Sunday, August 26, 2012

So much for the Money; what about the Care?

The Government recently published the latest Social Care White Paper; which starts to address the problem of financing the care of elderly people. In outline, there will be a scheme whereby those receiving care will not be forced to sale their homes to pay for that care. Instead, they will be eligible for a council loan, repayable from their estate after death. With implementation postponed until 2014, the detail has yet to be revealed. However, if the recent Health & Social Care Act is an illustration, the ultimate Act stemming from this White Paper will be a hotchpotch of compromise, inadequately thought-through process and a few nasty surprises, which will fall short of appropriately addressing the real issues.

One of the real issues for me is not so much the money, but the quality of care. Having to sell one’s home to pay for care in a residential home may be emotive, but ultimately someone has to pay. After all, money is only a tool to obtain what we desire. When we are elderly and infirm, what we truly need is the security of knowing someone is properly looking after us. Sadly, for many people, that quest is an impossible one; particularly the closer we get to dying.

The physician and author, Dr Brian Livesley, addresses this issue in his book ‘The Dying Keats – A Case for Euthanasia?’. Livesley uses his 50 years of medical experience of caring for the elderly and combines it with a well-researched thesis about the circumstances of the death of the poet John Keats.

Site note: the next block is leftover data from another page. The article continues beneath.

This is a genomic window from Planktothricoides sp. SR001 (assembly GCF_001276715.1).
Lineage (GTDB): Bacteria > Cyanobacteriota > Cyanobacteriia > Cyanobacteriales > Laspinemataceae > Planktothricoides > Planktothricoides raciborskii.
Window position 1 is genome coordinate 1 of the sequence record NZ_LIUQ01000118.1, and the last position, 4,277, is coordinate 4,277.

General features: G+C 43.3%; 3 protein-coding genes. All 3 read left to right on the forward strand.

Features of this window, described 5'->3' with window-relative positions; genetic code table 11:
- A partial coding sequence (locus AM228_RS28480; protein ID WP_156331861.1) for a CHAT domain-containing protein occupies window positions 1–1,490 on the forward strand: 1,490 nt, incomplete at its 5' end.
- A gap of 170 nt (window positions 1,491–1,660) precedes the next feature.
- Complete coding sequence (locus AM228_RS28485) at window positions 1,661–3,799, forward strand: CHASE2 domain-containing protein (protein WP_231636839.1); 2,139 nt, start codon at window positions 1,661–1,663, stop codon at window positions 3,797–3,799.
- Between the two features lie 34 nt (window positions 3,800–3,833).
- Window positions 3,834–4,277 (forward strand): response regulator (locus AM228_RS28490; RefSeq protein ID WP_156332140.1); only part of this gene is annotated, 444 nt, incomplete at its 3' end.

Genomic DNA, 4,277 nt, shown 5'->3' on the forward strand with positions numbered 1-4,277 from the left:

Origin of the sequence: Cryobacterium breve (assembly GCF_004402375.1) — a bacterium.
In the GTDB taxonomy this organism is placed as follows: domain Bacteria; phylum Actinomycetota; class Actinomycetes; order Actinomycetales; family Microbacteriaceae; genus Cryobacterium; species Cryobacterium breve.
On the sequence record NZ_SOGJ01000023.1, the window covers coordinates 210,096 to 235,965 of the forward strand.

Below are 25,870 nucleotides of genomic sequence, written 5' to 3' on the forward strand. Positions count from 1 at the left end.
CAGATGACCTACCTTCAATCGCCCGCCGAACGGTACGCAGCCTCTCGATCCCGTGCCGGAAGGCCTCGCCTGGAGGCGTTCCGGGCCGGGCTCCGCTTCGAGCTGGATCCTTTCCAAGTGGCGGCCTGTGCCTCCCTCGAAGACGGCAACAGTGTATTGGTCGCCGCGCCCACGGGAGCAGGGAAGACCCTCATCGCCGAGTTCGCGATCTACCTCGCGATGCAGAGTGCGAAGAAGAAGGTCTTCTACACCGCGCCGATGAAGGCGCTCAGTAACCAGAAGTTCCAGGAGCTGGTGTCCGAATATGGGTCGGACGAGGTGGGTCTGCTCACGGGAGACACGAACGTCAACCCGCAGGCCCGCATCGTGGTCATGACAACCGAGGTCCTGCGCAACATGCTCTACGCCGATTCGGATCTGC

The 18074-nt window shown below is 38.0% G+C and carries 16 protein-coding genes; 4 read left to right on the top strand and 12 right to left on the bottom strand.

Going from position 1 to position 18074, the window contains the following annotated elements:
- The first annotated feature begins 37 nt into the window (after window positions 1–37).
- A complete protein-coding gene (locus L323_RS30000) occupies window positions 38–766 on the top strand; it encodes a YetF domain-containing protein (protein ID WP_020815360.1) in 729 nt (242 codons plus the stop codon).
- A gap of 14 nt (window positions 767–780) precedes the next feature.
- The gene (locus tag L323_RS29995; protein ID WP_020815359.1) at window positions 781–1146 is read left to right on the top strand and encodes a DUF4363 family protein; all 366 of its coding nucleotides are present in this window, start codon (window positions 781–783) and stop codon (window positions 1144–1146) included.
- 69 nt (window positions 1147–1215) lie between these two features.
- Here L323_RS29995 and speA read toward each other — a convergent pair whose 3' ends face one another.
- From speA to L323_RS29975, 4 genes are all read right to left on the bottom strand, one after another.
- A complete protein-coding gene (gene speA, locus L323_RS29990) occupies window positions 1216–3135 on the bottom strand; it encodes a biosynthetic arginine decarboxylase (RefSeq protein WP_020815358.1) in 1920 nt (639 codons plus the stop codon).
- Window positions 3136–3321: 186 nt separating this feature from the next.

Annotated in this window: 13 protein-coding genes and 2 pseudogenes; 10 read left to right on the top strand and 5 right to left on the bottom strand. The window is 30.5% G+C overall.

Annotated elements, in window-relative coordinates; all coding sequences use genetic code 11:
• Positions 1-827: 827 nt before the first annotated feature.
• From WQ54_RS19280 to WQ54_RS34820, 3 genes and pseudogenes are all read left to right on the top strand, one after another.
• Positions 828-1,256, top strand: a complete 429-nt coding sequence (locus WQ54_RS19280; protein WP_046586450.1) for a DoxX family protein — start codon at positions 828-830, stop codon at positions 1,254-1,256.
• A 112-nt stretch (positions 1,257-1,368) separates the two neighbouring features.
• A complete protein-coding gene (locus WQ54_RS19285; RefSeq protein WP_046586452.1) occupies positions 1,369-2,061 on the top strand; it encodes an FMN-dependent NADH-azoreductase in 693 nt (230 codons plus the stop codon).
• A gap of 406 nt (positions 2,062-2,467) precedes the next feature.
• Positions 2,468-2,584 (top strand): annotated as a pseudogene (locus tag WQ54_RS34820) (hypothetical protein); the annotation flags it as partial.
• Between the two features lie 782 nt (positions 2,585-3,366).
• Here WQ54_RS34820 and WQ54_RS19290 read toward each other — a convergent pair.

Keats, also a doctor, died in 1821 from tuberculosis at the age of 26. Well-aware of the availability of drugs such as opium, it is therefore an irony that he was deprived of medicines to relieve the distress of his final days. So distressing were his symptoms that Keats described the concluding period of his life as ‘this posthumous life of mine’; something Livesley describes as the Keatsian Experience.

Sadly, the Keatsian Experience is still endured. In 2008, 54% of the complaints about hospitals were related to the lack of care at the time of someone’s death. As Livesley states, dying should be a humane experience for us all. That the reality for many is so different is a sad indictment of the so-called ‘caring professions’. At the heart of the matter is the failure to treat dying as a clinical diagnosis requiring action.

The term ‘euthanasia’ is today frequently used as a synonym for assisted-suicide. However, the origin of the word is very different and means ‘a good and comfortable death’.  Keats lacked carers skilled in providing him with a good and comfortable death. Without those skilled carers, all the money in the world is meaningless to those in their twilight days if they are not being appropriately looked after.

So the message to the Government should be that the Keatsian Experience has no place in our time. Of course the problem of funding the provision of care in our final years needs to be sorted. However, the quality of care also needs to be considered. Getting the quality right from the moment we first need care will help ensure our closing days are also right. Without that, the Social Care Act will be yet another 21st century political failing, and one we will all potentially suffer from as a consequence.

(First published in the Scunthorpe Telegraph, Thursday, 19th July 2012.)

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